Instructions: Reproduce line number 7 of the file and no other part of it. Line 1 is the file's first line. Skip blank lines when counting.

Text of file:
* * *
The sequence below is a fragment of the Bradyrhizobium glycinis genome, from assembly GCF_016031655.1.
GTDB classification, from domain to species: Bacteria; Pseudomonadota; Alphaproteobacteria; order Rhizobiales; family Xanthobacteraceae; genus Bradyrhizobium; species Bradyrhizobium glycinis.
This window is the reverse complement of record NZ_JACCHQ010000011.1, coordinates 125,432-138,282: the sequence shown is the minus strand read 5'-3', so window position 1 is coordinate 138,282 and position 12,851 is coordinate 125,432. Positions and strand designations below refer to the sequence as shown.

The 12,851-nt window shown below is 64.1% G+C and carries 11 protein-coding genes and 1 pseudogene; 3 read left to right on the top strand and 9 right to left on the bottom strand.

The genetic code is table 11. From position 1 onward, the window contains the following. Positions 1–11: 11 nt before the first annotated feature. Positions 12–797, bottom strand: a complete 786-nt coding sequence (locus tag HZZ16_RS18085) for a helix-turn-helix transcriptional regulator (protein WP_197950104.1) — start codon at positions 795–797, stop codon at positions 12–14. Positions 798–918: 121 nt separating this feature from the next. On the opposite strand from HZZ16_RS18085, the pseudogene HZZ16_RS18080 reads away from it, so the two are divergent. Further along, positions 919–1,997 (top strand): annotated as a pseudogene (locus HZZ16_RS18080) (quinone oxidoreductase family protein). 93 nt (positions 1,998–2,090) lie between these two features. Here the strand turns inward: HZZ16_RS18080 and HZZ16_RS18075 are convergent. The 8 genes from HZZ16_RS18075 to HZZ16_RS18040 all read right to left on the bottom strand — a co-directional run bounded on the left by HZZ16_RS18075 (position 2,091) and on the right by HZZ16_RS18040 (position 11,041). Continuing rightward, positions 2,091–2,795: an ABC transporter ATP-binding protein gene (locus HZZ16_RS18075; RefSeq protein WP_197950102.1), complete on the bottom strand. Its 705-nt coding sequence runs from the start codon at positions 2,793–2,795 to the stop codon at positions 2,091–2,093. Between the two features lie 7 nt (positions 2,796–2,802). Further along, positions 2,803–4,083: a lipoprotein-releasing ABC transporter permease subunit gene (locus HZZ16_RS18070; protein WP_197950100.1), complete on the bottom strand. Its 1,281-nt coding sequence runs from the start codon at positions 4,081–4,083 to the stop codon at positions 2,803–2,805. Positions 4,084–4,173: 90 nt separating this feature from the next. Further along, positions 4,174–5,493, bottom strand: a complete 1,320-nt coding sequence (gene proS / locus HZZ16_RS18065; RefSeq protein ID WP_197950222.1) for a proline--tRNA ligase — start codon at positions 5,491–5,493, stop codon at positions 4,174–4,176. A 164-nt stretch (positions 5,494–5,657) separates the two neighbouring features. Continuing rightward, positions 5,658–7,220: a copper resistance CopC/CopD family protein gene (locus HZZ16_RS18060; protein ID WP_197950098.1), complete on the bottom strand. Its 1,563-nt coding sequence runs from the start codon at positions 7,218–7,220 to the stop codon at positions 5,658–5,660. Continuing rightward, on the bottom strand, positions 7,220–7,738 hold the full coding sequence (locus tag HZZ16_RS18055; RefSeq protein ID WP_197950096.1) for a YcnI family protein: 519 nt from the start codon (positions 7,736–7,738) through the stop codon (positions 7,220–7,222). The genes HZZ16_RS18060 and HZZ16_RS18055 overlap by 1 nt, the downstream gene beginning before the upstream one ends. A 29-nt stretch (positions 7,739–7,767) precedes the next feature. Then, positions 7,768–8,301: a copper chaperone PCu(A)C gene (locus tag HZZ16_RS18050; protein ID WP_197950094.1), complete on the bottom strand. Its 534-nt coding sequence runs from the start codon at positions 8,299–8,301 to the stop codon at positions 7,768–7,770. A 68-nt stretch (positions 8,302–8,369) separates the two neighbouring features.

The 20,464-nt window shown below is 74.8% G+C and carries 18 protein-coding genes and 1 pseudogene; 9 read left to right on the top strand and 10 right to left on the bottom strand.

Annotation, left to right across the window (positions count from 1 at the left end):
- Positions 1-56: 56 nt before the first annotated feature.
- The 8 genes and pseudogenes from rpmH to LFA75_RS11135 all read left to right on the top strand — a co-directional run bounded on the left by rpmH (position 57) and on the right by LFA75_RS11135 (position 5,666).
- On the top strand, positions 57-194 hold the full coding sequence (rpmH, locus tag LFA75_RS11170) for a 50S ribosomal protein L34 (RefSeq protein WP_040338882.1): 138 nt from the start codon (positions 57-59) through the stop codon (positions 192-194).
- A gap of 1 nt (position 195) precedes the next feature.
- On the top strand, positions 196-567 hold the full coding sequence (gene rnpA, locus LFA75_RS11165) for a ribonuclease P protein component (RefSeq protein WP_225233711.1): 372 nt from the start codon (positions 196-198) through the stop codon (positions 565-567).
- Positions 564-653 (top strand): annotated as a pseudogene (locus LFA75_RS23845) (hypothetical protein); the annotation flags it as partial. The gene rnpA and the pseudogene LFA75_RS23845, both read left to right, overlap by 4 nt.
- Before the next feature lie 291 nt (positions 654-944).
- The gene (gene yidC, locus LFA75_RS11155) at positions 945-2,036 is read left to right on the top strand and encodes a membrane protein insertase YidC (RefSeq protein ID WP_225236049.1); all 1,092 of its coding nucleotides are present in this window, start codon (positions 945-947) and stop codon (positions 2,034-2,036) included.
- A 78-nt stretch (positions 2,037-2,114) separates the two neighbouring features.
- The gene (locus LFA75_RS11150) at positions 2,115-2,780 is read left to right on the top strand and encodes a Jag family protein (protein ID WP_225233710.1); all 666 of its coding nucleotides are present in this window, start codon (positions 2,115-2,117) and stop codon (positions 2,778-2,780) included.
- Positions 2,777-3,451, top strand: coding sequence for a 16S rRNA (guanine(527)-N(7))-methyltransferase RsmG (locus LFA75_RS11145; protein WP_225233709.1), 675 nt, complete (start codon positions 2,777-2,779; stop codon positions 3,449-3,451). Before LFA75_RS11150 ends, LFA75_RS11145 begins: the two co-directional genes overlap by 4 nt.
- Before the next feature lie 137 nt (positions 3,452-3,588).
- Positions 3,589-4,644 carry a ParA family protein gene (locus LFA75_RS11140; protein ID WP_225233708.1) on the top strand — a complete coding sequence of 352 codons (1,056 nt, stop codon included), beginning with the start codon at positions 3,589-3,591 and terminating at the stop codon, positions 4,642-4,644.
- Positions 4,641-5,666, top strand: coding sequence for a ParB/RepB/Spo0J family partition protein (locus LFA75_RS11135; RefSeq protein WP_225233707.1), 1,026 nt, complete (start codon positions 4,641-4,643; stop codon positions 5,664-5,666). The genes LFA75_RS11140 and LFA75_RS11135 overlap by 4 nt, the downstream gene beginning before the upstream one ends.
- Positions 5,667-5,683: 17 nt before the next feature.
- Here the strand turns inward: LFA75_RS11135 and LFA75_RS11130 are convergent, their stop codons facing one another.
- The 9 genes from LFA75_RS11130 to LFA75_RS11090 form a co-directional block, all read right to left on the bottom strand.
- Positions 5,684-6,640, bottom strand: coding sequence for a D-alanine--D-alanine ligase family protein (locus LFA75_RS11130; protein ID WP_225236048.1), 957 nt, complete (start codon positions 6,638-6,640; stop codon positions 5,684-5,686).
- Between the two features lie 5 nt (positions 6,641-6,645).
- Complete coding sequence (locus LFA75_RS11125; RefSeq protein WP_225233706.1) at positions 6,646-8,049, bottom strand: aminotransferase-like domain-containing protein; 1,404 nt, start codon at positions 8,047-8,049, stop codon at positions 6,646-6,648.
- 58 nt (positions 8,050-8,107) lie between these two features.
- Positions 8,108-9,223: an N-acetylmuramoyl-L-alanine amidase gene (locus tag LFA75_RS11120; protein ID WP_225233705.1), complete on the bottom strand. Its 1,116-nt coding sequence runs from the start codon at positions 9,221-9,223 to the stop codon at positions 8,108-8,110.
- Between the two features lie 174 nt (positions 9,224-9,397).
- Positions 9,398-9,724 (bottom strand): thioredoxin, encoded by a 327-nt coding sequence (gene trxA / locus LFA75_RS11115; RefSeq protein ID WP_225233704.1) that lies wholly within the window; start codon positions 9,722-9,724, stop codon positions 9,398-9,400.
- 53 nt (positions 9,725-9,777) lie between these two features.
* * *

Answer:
Annotation, left to right across the window (positions count from 1 at the left end):